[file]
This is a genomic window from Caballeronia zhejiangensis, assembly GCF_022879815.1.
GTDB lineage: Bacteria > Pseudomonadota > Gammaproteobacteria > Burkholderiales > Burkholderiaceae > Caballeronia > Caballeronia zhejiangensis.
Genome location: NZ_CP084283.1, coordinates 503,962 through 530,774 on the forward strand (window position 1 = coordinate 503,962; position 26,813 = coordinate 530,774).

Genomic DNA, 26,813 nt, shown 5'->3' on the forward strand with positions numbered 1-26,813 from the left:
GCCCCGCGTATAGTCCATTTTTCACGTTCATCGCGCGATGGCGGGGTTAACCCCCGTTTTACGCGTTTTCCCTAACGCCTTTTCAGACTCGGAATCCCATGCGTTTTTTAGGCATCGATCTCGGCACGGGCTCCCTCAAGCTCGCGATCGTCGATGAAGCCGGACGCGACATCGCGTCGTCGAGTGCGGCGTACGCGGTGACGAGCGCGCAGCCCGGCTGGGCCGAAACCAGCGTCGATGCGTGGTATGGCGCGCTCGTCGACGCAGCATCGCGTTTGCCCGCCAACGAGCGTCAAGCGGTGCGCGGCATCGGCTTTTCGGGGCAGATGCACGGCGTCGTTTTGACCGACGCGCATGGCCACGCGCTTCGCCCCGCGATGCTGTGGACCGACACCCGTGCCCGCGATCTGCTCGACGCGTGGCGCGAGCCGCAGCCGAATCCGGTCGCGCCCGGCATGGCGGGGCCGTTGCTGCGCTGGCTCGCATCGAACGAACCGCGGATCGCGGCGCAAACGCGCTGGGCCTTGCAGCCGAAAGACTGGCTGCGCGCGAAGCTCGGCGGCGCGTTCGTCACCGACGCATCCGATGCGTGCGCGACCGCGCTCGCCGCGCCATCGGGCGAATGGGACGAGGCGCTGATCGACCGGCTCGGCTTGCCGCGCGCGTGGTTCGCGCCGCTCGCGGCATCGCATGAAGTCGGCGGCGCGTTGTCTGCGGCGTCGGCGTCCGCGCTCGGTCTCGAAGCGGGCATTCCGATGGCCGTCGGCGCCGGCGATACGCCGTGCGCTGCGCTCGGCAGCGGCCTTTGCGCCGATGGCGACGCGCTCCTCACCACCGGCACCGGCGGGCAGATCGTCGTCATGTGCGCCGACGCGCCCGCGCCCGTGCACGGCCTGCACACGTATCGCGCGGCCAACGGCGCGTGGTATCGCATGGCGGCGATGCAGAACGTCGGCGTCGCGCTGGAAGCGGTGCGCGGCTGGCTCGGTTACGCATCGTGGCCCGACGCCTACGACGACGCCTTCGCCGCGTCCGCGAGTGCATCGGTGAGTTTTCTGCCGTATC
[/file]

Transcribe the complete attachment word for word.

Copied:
This is a genomic window from Caballeronia zhejiangensis, assembly GCF_022879815.1.
GTDB lineage: Bacteria > Pseudomonadota > Gammaproteobacteria > Burkholderiales > Burkholderiaceae > Caballeronia > Caballeronia zhejiangensis.
Genome location: NZ_CP084283.1, coordinates 503,962 through 530,774 on the forward strand (window position 1 = coordinate 503,962; position 26,813 = coordinate 530,774).

Genomic DNA, 26,813 nt, shown 5'->3' on the forward strand with positions numbered 1-26,813 from the left:
GCCCCGCGTATAGTCCATTTTTCACGTTCATCGCGCGATGGCGGGGTTAACCCCCGTTTTACGCGTTTTCCCTAACGCCTTTTCAGACTCGGAATCCCATGCGTTTTTTAGGCATCGATCTCGGCACGGGCTCCCTCAAGCTCGCGATCGTCGATGAAGCCGGACGCGACATCGCGTCGTCGAGTGCGGCGTACGCGGTGACGAGCGCGCAGCCCGGCTGGGCCGAAACCAGCGTCGATGCGTGGTATGGCGCGCTCGTCGACGCAGCATCGCGTTTGCCCGCCAACGAGCGTCAAGCGGTGCGCGGCATCGGCTTTTCGGGGCAGATGCACGGCGTCGTTTTGACCGACGCGCATGGCCACGCGCTTCGCCCCGCGATGCTGTGGACCGACACCCGTGCCCGCGATCTGCTCGACGCGTGGCGCGAGCCGCAGCCGAATCCGGTCGCGCCCGGCATGGCGGGGCCGTTGCTGCGCTGGCTCGCATCGAACGAACCGCGGATCGCGGCGCAAACGCGCTGGGCCTTGCAGCCGAAAGACTGGCTGCGCGCGAAGCTCGGCGGCGCGTTCGTCACCGACGCATCCGATGCGTGCGCGACCGCGCTCGCCGCGCCATCGGGCGAATGGGACGAGGCGCTGATCGACCGGCTCGGCTTGCCGCGCGCGTGGTTCGCGCCGCTCGCGGCATCGCATGAAGTCGGCGGCGCGTTGTCTGCGGCGTCGGCGTCCGCGCTCGGTCTCGAAGCGGGCATTCCGATGGCCGTCGGCGCCGGCGATACGCCGTGCGCTGCGCTCGGCAGCGGCCTTTGCGCCGATGGCGACGCGCTCCTCACCACCGGCACCGGCGGGCAGATCGTCGTCATGTGCGCCGACGCGCCCGCGCCCGTGCACGGCCTGCACACGTATCGCGCGGCCAACGGCGCGTGGTATCGCATGGCGGCGATGCAGAACGTCGGCGTCGCGCTGGAAGCGGTGCGCGGCTGGCTCGGTTACGCATCGTGGCCCGACGCCTACGACGACGCCTTCGCCGCGTCCGCGAGTGCATCGGTGAGTTTTCTGCCGTATC